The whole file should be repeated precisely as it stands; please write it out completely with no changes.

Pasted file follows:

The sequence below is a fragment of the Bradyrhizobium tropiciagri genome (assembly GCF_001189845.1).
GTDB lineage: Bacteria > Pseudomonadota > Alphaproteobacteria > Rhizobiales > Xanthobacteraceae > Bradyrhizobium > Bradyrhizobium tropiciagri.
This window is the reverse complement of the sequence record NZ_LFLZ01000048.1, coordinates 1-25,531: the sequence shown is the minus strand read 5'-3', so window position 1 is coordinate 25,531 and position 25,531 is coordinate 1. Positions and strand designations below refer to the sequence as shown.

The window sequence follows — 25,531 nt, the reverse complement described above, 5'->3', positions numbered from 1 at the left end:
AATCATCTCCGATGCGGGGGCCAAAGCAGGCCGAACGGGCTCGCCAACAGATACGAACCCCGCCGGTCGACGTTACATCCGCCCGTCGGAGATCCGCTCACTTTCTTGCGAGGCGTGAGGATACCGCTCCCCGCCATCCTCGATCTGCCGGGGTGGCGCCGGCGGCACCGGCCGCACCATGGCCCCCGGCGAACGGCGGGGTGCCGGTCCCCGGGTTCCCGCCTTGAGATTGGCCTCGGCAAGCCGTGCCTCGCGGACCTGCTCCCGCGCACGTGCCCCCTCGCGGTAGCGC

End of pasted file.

The sequence below is a fragment of the Bradyrhizobium tropiciagri genome (assembly GCF_001189845.1).
GTDB lineage: Bacteria > Pseudomonadota > Alphaproteobacteria > Rhizobiales > Xanthobacteraceae > Bradyrhizobium > Bradyrhizobium tropiciagri.
This window is the reverse complement of the sequence record NZ_LFLZ01000048.1, coordinates 1-25,531: the sequence shown is the minus strand read 5'-3', so window position 1 is coordinate 25,531 and position 25,531 is coordinate 1. Positions and strand designations below refer to the sequence as shown.

The window sequence follows — 25,531 nt, the reverse complement described above, 5'->3', positions numbered from 1 at the left end:
AATCATCTCCGATGCGGGGGCCAAAGCAGGCCGAACGGGCTCGCCAACAGATACGAACCCCGCCGGTCGACGTTACATCCGCCCGTCGGAGATCCGCTCACTTTCTTGCGAGGCGTGAGGATACCGCTCCCCGCCATCCTCGATCTGCCGGGGTGGCGCCGGCGGCACCGGCCGCACCATGGCCCCCGGCGAACGGCGGGGTGCCGGTCCCCGGGTTCCCGCCTTGAGATTGGCCTCGGCAAGCCGTGCCTCGCGGACCTGCTCCCGCGCACGTGCCCCCTCGCGGTAGCGC